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The Real Determinants of Asset Sales



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    • Yang is at UCLA Anderson School. This paper is part of my doctoral dissertation at University of Maryland. I wish to thank my advisors, Vojislav Maksimovic (Chair), Gordon Phillips, Nagpurnanand Prabhala, Pete Kyle, and John Rust, for their encouragement and helpful discussions throughout my dissertation. Also, I would like to acknowledge helpful comments from Antonio Falato, Gerard Hoberg, Mark Loewenstein, Mark Chen, Steve Heston, Gurdip Bakshi, and Liang Zuo; seminar participants at University of Maryland, University of Arizona, Cornell University, Southern Methodist University, University of Texas at Dallas, University of Washington, UCLA, Virginia Tech, University of Minnesota, the 2006 China International Conference in Finance, and the 2006 FMA Conference; and especially an anonymous referee, and the editor Cam Harvey. All remaining errors are mine. The research in this paper was conducted while the author was a Special Sworn Status researcher of the U.S. Census Bureau at the Center of Economic Studies. Research results and conclusions expressed are those of the author and do not necessarily reflect the views of the Census Bureau. This paper has been screened to ensure that no confidential data are revealed.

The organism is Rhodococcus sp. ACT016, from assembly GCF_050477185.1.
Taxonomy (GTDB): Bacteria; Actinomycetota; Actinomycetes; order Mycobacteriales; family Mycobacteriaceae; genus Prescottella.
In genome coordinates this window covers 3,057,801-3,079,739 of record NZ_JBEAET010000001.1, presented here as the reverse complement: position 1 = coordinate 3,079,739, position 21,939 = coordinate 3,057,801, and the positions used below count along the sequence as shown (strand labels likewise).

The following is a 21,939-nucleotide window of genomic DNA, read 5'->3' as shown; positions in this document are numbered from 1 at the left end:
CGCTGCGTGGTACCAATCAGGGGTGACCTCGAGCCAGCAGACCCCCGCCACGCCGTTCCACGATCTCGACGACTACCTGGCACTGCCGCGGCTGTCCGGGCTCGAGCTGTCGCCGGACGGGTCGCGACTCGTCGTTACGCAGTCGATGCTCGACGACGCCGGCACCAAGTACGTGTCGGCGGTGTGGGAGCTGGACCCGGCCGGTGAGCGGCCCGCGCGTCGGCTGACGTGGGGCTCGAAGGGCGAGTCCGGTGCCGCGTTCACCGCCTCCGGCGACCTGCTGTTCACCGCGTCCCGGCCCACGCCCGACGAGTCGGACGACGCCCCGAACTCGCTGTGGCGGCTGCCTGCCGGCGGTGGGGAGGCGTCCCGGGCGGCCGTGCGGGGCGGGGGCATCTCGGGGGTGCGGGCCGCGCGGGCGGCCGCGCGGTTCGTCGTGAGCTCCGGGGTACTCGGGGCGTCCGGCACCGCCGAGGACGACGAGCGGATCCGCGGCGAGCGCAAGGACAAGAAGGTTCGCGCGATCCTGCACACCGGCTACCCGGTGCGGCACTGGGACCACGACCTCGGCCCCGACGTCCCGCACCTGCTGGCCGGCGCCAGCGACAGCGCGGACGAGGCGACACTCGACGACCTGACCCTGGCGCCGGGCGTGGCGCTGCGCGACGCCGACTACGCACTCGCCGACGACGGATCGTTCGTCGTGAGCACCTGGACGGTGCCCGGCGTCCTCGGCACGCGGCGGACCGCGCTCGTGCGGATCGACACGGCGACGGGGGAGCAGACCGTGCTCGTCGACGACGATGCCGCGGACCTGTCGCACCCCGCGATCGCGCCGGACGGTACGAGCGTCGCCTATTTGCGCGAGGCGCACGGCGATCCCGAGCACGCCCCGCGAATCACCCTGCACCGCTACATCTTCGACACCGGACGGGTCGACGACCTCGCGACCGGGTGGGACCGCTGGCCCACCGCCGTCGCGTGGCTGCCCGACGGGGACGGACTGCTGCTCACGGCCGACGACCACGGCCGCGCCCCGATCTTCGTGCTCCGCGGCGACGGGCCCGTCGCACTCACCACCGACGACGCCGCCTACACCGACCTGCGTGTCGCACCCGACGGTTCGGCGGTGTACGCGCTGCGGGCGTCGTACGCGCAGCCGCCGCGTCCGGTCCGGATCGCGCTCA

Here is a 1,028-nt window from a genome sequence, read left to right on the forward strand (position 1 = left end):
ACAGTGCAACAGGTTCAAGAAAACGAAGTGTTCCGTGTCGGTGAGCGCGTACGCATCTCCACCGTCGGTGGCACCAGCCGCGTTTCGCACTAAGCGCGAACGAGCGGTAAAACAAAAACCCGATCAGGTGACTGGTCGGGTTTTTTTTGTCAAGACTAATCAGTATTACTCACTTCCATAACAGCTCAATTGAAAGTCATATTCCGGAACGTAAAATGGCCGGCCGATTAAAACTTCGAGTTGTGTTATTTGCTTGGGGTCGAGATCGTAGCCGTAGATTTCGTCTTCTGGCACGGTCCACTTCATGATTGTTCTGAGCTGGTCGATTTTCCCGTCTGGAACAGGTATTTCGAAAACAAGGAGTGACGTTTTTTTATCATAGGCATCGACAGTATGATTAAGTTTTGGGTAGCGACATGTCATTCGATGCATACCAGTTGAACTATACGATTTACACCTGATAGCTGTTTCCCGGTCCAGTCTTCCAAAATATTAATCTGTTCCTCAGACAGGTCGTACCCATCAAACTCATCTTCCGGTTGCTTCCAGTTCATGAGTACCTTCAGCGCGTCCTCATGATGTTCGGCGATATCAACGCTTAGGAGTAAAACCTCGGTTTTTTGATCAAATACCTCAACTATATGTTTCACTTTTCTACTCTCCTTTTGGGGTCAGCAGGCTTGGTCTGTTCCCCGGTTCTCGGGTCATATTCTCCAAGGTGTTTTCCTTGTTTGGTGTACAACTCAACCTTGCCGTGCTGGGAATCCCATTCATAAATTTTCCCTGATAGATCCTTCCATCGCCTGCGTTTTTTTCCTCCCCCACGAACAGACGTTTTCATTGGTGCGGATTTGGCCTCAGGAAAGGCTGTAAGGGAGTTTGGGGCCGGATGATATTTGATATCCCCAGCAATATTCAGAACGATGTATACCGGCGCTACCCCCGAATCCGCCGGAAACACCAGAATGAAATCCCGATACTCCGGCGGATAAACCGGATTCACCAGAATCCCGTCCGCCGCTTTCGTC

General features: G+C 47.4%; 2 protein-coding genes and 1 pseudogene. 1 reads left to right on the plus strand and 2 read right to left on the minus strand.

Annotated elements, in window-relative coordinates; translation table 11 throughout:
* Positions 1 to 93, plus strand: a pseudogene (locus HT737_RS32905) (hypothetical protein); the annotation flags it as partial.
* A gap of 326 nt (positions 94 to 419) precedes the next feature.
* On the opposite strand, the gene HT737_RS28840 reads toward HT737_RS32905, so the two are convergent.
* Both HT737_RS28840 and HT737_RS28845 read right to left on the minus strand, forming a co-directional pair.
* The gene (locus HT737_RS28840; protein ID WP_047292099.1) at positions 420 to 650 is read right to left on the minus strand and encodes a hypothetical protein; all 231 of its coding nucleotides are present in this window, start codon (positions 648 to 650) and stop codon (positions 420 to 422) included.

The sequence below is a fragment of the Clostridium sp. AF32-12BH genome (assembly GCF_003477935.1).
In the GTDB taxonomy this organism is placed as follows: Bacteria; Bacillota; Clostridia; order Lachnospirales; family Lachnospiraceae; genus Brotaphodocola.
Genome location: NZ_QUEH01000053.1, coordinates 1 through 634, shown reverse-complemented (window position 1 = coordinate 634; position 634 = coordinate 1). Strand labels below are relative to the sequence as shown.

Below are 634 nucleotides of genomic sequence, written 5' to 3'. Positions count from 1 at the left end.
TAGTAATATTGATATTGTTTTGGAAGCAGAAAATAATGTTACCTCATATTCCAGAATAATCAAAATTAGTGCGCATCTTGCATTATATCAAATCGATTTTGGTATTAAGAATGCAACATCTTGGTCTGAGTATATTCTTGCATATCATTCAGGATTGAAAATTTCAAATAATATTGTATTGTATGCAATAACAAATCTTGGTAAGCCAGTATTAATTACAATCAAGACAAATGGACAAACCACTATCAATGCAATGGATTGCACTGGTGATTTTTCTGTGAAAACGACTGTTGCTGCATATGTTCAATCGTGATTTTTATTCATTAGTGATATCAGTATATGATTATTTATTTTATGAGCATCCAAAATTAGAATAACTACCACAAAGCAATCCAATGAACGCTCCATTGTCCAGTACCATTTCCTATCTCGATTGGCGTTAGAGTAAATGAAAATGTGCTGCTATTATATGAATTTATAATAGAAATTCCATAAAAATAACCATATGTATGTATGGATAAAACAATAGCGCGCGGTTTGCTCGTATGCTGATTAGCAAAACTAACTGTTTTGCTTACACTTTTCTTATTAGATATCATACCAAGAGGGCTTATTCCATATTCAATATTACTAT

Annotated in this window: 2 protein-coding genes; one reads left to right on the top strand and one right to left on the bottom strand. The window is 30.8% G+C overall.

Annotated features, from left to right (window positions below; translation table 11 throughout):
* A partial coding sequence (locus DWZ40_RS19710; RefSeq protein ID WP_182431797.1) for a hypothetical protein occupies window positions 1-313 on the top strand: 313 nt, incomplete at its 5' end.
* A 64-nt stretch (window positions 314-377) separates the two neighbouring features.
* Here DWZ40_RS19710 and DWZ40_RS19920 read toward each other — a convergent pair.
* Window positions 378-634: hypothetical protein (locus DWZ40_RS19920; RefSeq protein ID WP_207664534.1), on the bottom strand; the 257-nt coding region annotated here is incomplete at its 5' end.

I develop a dynamic structural model in which a firm makes rational decisions to buy or sell assets in the presence of productivity shocks. By identifying equilibrium asset prices, the model also examines the aggregate asset sales activity over the business cycle. It shows that changes in productivity, rather than productivity levels, affect decisions: Firms with rising productivity buy assets and firms with falling productivity downsize (“rising buys falling”). As such, industries in which firms have less persistent and more volatile productivity experience greater asset reallocation. Using plant-level data from Longitudinal Research Database (LRD), I find strong support for the model's predictions.